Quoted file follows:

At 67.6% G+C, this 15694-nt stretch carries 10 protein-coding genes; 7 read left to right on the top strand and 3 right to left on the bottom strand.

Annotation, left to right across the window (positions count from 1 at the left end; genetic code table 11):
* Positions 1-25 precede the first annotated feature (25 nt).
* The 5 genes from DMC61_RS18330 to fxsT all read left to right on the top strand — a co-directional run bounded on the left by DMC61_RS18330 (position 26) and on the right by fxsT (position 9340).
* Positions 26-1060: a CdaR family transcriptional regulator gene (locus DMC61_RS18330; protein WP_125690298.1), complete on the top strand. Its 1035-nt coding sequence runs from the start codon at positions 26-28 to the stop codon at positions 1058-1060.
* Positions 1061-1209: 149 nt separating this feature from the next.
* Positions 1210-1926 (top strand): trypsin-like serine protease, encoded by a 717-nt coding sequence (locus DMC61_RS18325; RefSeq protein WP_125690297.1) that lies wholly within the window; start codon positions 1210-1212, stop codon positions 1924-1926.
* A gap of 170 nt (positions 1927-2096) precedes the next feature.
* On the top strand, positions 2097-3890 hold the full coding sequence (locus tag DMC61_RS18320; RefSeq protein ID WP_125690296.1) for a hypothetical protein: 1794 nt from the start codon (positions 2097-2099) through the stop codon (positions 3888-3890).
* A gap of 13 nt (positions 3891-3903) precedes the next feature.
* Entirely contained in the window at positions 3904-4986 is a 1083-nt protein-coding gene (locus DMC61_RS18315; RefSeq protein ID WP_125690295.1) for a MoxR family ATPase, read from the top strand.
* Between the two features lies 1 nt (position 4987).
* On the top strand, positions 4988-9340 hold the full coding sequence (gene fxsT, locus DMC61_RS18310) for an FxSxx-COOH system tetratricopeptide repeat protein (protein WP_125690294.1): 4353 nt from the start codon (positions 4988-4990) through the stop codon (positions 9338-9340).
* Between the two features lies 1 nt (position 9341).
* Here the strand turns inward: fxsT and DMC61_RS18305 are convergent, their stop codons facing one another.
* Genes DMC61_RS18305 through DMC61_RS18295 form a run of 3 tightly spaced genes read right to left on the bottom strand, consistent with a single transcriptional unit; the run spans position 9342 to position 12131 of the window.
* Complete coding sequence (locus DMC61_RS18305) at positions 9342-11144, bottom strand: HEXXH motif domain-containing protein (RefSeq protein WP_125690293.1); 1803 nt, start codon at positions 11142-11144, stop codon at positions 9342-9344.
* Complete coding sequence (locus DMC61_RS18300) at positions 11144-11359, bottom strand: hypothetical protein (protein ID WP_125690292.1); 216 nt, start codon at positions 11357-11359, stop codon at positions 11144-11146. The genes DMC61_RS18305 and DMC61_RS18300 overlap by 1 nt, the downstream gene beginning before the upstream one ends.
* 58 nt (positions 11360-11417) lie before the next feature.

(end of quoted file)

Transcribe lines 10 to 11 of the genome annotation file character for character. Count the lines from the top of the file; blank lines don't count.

* A gap of 13 nt (positions 3891-3903) precedes the next feature.
* Entirely contained in the window at positions 3904-4986 is a 1083-nt protein-coding gene (locus DMC61_RS18315; RefSeq protein ID WP_125690295.1) for a MoxR family ATPase, read from the top strand.